Moiré superlattices produced by the mismatch between two-dimensional (2D) atomic crystals have been an exciting platform for new physics [1–3] since the invention of the technique for manipulating such 2D layers . These superlattices give clean access to a length scale tens or hundreds of times larger than that of the atomic lattice, which when combined with electrostatic gating, give access to moiré bands that can be completely filled or emptied of electrons at the press of a button on a power supply. This simple but powerful idea recently led to the discovery of superconductivity and correlated insulators in magic-angle twisted bilayer graphene (MATBG) [5,6], where two graphene sheets rotated ~1° relative to each other produce a set of eight low-energy flat bands near charge neutrality . Correlated insulators occur at integer fillings of these flat bands, while superconductivity can occur at partial fillings.
In March 2018, Pablo Jarillo-Herrero from MIT came to Princeton to give a talk about his group’s discovery of superconductivity in MATBG. At the time, our team (Kevin Nuckolls, Myungchul Oh, and myself) in Ali Yazdani’s lab at Princeton was building a millikelvin-temperature scanning tunneling microscope (STM) . We were immediately interested in using our ultra-low-temperature STM for investigating the superconducting order parameter, which would provide key insight into the mechanism driving the superconductivity, but that would have to wait until construction was completed. In the meantime, four major papers [9–12] (one of which was from a separate team in the Yazdani lab) would report on STM studies of MATBG above the superconducting transition temperature. These papers described numerous ways strong electron-electron interactions influence the electronic properties of MATBG: the appearance of a gap-like feature [9,10,12], increased separation of the flat bands at charge neutrality [9–11], broadening of the flat bands due to charge fluctuations [9–11], and broken rotational symmetry [9,10,12].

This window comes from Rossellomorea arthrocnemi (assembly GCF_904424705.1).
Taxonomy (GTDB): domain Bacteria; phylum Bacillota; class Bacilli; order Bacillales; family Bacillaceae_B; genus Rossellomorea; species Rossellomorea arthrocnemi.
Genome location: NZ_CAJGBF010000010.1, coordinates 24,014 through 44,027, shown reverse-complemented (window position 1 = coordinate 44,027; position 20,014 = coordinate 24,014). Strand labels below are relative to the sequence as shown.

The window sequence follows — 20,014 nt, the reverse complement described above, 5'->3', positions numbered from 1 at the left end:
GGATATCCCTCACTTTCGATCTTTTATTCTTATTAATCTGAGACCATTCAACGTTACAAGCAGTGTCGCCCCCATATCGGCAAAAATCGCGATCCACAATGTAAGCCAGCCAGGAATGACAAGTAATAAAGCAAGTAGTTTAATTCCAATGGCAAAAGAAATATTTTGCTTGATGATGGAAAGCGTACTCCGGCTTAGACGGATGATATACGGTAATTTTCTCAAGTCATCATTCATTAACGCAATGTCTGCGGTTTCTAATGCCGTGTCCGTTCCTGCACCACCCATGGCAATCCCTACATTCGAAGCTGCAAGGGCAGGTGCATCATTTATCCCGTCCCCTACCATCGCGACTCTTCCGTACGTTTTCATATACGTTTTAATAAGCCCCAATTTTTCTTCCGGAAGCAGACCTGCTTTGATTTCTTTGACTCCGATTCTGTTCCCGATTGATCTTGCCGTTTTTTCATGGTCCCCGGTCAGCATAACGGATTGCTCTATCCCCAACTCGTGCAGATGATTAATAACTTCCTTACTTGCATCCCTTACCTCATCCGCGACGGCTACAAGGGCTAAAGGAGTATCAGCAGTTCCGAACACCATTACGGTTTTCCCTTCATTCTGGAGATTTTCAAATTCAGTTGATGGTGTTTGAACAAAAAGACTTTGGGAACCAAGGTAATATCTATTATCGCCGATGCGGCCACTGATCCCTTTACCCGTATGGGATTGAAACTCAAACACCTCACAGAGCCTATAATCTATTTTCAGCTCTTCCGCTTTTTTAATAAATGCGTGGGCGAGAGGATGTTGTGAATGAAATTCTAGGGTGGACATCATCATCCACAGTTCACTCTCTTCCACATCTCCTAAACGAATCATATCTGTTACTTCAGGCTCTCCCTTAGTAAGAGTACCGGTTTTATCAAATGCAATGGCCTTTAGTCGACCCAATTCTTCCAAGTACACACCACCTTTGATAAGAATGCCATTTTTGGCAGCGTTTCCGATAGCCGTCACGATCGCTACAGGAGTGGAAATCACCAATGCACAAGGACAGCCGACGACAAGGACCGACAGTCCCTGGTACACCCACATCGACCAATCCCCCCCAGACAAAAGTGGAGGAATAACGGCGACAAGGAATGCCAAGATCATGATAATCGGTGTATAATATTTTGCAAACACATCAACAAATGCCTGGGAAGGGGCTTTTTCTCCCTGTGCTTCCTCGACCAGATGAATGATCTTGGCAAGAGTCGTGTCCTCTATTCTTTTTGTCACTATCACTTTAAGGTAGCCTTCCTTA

Upon completion of the construction of our STM in March 2019 , our team planned to quickly reproduce the previous papers’ findings at higher temperatures (T ≈ 6 K) and then immediately cool down to superconducting temperatures. We made a modification to the experiment that I believe was important: we reduced the effect of the tip as a top gate (“tip-induced band bending”) as much as possible by using a carefully prepared copper-coated tungsten tip (since copper and tungsten have work functions that are somewhat similar to graphene). This, along with improvements in the sample fabrication process, allowed us to very clearly observe a cascade of transitions between the correlated electronic states of MATBG . It turned out that there was much about the electronic properties of MATBG that we still didn’t understand at higher temperatures.
We found a set of dispersing peaks in spectroscopy that we interpreted as the interaction-induced separation of MATBG’s spin/valley degenerate flat bands into multiple sub-bands. From the energies of these peaks, we were able to extract a measure of the on-site Coulomb repulsion strength between electrons, which is believed to control the ground-state properties of MATBG. Furthermore, we indirectly measured the system’s chemical potential, which we found to oscillate as a function of carrier density. The shape of the chemical potential appears to abruptly reset at each integer filling of the flat bands. Our work provides new insight into the high-temperature parent phase of MATBG that precedes superconductivity and insulating behavior.
Please take a look at our paper at https://doi.org/10.1038/s41586-020-2339-0. While writing this paper, we became aware of complementary work from Shahal Ilani’s group at Weizmann Institute that also uncovered this cascade of transitions in MATBG . They performed compressibility measurements with a single-electron transistor, instead of the energy-resolved tunneling spectroscopy that we used. Although we did not share preprints, we coordinated simultaneous submissions to Nature and the arXiv.
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